Redrawing the circle

To entrench oneself in a position diametrically opposite to that occupied by a ideological adversary may well be a significant demonstration of whatever convictions one holds dear. That said, the problem with such a move, however ferociously or passionately undertaken, should be obvious enough: it merely reinforces the area and the circumference of the already existing discursive circle. Moreover, antipodal antagonism confirms, if not intensifies, in the foe the power that one is trying to deny it.

Thus, no matter how many individual skirmishes or battles one claims as triumphs, the war itself cannot be won—the terms of the conflict only ensure the maintenance of the status quo, which is to say endless and unproductive enmity, rather than victory, which is to say any hoped-for change: the expansion or contraction of the circle, or its transformation into a different, more feasible shape.

Within such a scheme of struggle, the question of strategic value is often elided or ignored, because the effect and defect of committing to diametrical distance, to absolute opposition, is the reduction of one’s vision—if vision it can indeed be called—to a narrow set of premises, which in turn lead to action that is limited in scope and efficacy. It should be unsurprising that agitators of this stripe tend toward maneuvers that are predicated less on dignity, respect, or logic than on puerility, sanctimoniousness, or auto-eroticism.

One such agitator is Carlos Celdran, a tour guide and an advocate for the immediate passage of the controversial reproductive health (RH) bill—a bill that the Catholic Bishops’ Conference of the Philippines (CBCP) is strongly against.

Let us call a spade a spade: Celdran’s recent disruption of an ongoing mass at the Manila Cathedral by holding up a placard emblazoned with “Damaso”, yelling at the assembled bishops, and—according to a report from The Philippine Star—later goading police officers on the scene to arrest him is an act not of subversion in the vein of José Rizal, regardless of Celdran’s attire—or utterly destitute notions of Rizal and heroism—but of perversion.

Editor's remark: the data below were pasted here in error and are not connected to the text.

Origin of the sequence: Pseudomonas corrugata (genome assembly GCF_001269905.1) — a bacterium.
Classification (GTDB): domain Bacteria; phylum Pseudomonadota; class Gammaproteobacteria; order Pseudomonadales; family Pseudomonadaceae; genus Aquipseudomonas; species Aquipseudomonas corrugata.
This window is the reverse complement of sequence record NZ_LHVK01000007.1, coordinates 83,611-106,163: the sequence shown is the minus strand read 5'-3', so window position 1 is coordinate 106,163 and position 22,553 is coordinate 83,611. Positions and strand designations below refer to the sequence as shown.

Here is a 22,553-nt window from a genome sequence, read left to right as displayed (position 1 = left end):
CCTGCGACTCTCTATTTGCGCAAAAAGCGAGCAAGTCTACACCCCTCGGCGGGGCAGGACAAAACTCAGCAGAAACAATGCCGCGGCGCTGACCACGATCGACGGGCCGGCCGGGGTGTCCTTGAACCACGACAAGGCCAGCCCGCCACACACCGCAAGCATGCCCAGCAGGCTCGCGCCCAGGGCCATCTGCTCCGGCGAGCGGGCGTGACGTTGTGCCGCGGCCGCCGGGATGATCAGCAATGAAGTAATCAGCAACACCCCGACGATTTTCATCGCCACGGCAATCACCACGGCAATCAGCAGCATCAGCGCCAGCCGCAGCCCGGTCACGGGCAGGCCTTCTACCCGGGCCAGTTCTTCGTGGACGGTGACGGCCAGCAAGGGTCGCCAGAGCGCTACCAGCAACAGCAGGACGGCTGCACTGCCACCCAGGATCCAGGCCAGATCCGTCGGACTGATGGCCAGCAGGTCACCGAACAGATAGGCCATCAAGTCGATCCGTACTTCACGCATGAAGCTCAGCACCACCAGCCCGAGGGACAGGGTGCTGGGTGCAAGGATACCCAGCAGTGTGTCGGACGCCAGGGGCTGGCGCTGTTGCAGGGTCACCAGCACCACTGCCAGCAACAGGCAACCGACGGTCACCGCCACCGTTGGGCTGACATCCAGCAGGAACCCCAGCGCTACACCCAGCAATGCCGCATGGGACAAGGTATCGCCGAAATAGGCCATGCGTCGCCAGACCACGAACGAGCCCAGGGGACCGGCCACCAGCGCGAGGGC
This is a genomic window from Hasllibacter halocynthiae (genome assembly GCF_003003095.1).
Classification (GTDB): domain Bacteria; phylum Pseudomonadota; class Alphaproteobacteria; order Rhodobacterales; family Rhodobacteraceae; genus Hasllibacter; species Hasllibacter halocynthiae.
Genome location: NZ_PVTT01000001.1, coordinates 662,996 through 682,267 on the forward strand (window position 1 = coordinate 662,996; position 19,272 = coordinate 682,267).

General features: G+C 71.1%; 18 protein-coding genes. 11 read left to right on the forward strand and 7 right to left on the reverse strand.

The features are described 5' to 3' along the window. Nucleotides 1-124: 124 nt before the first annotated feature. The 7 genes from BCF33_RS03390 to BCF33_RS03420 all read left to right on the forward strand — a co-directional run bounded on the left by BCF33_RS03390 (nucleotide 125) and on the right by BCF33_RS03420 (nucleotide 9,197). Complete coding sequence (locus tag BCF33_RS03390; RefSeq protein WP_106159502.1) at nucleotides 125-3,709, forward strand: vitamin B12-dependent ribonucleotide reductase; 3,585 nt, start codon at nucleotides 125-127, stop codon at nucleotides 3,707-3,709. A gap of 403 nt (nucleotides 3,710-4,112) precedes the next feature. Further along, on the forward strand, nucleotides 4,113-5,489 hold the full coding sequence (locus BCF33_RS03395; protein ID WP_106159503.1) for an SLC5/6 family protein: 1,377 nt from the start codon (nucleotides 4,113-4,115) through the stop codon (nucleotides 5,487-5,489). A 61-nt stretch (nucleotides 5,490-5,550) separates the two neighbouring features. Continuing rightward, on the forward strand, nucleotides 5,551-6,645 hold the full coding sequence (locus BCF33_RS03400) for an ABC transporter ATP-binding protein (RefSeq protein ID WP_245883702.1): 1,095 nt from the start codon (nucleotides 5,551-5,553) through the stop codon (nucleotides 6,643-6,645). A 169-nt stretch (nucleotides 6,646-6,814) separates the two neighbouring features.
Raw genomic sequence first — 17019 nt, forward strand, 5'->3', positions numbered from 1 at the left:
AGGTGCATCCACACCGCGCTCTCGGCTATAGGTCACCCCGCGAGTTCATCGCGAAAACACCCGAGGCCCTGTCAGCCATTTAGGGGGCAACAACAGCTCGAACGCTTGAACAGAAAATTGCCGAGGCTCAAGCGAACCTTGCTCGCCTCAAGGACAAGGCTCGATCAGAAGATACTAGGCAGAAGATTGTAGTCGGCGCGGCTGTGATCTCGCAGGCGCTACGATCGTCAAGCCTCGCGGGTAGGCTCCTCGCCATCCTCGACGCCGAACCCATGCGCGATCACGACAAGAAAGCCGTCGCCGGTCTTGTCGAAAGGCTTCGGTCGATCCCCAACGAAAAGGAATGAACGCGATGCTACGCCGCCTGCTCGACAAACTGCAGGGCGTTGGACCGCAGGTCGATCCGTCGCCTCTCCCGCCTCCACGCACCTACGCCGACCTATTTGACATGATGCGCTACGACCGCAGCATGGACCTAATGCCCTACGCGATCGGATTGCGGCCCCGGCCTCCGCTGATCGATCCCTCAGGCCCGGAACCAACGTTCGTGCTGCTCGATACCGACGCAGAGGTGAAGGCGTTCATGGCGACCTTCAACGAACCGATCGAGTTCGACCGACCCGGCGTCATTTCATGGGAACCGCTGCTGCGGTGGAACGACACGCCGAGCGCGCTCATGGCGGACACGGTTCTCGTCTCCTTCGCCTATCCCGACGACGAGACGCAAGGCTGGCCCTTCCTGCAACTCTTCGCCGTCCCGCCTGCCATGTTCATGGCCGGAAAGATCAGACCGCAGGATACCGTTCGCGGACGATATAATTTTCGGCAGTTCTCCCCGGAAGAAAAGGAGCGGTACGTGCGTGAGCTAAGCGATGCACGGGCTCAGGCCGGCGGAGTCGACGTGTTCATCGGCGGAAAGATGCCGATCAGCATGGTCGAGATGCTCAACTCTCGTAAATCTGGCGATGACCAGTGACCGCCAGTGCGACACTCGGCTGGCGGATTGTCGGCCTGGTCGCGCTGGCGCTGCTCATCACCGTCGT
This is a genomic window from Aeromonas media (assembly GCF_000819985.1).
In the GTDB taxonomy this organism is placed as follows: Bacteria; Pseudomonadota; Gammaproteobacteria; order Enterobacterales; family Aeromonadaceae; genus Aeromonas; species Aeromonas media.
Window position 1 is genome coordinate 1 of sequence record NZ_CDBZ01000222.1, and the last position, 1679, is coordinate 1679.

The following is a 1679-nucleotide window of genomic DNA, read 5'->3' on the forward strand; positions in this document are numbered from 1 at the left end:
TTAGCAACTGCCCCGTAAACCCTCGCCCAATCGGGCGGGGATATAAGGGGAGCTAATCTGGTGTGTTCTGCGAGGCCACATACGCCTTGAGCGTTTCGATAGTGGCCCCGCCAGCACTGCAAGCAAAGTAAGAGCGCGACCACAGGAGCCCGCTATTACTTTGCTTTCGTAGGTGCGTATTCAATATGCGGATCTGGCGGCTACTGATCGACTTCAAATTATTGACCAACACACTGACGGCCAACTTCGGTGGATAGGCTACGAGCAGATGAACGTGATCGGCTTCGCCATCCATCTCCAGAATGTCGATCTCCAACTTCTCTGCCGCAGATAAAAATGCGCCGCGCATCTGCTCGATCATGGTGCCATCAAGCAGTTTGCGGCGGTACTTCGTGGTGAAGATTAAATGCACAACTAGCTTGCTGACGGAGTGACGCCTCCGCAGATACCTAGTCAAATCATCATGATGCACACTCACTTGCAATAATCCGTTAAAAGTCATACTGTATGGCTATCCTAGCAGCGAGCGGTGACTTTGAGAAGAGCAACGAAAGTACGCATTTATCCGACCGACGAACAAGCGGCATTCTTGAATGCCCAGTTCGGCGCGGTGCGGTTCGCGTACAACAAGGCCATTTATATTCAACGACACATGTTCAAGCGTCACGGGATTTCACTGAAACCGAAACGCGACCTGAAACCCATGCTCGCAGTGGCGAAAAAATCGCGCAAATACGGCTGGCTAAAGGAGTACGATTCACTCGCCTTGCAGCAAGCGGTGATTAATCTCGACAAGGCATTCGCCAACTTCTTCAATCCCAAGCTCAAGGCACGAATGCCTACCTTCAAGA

If with his gimmick Celdran had intended to catch the spotlight of national attention, he has certainly succeeded brilliantly. But now that he has drawn our collective notice, I have to ask: So what? Or, perhaps more crucially: Now what?

Perversion, admittedly, has a long and honorable tradition of being deployed in the name of critical commentary. For example, Diogenes of Sinope, perhaps the most famous of the Cynics, deliberately behaved like a dog in order to foreground the falsehoods of civilization and uphold the virtues of asceticism. To my mind, though, Celdran’s publicity stunt partakes of the same kind of perversion that motivates a child to sneak cookies before dinner, draw on the walls with crayons, or grab the shiny new toys of another: for the primitive pleasure of being able to do something that is conventionally forbidden.

Insofar as Celdran can be described as a cynic, it is in the modern sense of word, because if the manner in which he chose to make his protest is any indication, he seems to believe the only way to forward his cause is to sensationalize it, to appeal to the lowest common denominator, to frame a complex matter in the crudest and most simplistic of ways: by stoking the fires of generic underdog rage. Perhaps the bishops did need “to hear what the Filipinos are saying“, but Celdran’s objective did not appear to be so much clarity as it was blasphemy.

Whatever Celdran thought he was doing—in his own words, he wanted to give the bishops “a dose of their own [medicine]“—I have serious doubts that his stunt has helped matters any, chiefly because he and like-minded ilk missed a very important point: engaging the CBCP on the RH bill is an exercise in futility, because, as an institution of the Roman Catholic Church, it cannot and should not be expected to take a stand that runs counter to official Church teachings or defies the Holy See. For better or for worse, the Church accepts as axiomatic that artificial contraception is evil, and the actions of the CBCP with reference to the RH bill proceed from that same premise. Given this, it must be understood that there is no room for negotiation at all.

Nevertheless, it is exceedingly evident that what the CBCP thinks, says, or does as a body clearly does not have much of an impact on the general populace, considering that several surveys have already shown that a majority of Filipinos—including Catholics—favor the passage of the RH bill. Furthermore, as I have pointed out elsewhere, Catholic doctrine allows for the possibility of dissent if that is what one’s conscience dictates. Going head-to-head with the bishops, therefore, is myopic and wasteful, even gratuitous: one might as well bash one’s head repeatedly against a wall for all the good that arguing with the CBCP will do, even if cracking one’s skull open is “gutsy” and “bad-ass”—oh, and, of course, thoroughly mediagenic.